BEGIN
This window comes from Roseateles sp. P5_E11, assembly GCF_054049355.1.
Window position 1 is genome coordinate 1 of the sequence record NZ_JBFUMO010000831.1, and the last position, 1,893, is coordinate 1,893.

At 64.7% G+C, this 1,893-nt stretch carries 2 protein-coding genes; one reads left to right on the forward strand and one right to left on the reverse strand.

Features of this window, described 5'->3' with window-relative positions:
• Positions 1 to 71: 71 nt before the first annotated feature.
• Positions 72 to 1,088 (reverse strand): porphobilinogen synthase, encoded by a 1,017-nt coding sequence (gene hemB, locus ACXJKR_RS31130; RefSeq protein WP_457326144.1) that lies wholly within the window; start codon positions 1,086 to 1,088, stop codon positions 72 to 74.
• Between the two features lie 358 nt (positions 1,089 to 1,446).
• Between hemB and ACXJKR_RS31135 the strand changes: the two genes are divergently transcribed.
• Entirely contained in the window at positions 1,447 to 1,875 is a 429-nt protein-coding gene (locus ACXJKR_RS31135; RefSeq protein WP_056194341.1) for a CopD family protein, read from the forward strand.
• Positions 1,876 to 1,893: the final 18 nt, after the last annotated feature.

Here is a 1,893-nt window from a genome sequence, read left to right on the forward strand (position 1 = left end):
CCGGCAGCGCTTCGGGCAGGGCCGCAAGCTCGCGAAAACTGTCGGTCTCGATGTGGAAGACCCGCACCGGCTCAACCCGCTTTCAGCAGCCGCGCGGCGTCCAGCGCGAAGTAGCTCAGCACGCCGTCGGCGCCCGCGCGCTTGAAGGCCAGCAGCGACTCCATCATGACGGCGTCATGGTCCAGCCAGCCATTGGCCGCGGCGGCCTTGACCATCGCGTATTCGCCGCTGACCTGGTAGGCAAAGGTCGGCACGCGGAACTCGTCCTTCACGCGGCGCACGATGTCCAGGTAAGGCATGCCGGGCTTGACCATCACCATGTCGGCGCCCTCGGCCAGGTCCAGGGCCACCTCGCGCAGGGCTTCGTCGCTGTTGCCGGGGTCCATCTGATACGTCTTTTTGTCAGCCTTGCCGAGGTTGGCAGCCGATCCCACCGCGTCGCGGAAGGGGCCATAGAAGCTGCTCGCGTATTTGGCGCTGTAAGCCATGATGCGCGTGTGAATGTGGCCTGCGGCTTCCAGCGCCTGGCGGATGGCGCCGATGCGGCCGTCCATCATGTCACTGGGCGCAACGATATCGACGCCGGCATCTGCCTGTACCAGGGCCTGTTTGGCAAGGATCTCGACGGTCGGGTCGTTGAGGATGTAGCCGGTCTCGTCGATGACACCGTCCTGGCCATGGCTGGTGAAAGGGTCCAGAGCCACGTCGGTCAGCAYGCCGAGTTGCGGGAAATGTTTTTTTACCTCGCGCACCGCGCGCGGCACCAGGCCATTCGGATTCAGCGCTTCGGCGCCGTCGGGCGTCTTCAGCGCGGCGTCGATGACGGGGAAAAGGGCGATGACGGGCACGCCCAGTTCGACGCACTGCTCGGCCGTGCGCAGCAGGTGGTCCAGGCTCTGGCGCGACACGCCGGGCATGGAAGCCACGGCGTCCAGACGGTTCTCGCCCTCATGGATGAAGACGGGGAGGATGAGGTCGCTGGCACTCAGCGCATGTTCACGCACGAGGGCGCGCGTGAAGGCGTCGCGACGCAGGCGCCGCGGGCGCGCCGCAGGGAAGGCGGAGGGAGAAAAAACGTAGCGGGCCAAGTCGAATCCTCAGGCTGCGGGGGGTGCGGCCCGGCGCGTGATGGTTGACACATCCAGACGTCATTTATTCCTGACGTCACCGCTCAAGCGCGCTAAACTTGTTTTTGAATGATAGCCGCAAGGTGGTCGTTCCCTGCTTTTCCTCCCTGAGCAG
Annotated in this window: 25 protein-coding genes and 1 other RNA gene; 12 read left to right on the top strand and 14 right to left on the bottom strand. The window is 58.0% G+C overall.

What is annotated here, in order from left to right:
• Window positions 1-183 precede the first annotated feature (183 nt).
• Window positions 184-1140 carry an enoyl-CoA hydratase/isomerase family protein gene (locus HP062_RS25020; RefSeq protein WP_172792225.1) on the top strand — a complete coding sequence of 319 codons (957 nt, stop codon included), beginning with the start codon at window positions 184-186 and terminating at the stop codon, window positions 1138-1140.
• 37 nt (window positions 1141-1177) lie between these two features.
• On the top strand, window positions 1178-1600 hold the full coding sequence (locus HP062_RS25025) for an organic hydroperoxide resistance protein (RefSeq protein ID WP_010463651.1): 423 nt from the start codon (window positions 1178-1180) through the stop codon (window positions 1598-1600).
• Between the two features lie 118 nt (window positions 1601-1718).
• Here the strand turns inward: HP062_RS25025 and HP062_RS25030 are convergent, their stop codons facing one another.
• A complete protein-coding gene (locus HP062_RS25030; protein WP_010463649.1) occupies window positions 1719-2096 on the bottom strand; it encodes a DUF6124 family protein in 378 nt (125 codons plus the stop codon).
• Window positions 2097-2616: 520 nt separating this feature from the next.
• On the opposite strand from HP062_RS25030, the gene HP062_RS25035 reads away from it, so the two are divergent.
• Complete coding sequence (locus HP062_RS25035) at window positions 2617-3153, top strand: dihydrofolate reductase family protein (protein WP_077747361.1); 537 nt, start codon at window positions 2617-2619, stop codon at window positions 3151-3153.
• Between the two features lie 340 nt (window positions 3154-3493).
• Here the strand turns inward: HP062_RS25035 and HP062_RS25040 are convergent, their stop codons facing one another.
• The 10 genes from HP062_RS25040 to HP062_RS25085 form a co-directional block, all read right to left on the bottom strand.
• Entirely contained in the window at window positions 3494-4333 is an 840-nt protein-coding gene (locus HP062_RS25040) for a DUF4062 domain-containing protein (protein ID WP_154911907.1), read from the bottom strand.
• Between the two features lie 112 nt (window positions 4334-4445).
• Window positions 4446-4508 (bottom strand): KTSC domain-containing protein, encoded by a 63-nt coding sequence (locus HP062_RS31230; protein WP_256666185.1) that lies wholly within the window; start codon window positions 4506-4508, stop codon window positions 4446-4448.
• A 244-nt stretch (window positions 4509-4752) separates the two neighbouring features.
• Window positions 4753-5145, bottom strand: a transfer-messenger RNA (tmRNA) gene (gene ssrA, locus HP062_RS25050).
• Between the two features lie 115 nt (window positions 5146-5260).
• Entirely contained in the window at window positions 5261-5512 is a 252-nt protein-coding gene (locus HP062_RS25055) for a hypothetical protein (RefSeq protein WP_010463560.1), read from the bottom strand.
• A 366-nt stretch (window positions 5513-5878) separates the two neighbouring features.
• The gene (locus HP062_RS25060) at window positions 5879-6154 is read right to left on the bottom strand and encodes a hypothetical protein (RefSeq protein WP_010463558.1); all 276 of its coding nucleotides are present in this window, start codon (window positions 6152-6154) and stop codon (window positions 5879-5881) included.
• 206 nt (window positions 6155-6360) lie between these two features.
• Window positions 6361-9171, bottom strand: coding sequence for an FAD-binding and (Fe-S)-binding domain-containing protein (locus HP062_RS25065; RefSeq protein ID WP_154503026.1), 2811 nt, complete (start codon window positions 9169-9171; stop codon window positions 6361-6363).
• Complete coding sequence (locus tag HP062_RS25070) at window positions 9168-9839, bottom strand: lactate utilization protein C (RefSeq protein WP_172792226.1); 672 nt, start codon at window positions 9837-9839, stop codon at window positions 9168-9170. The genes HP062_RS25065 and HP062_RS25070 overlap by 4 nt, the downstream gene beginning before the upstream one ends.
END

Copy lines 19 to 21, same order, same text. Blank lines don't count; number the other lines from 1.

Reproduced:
• Between the two features lie 118 nt (window positions 1601-1718).
• Here the strand turns inward: HP062_RS25025 and HP062_RS25030 are convergent, their stop codons facing one another.
• A complete protein-coding gene (locus HP062_RS25030; protein WP_010463649.1) occupies window positions 1719-2096 on the bottom strand; it encodes a DUF6124 family protein in 378 nt (125 codons plus the stop codon).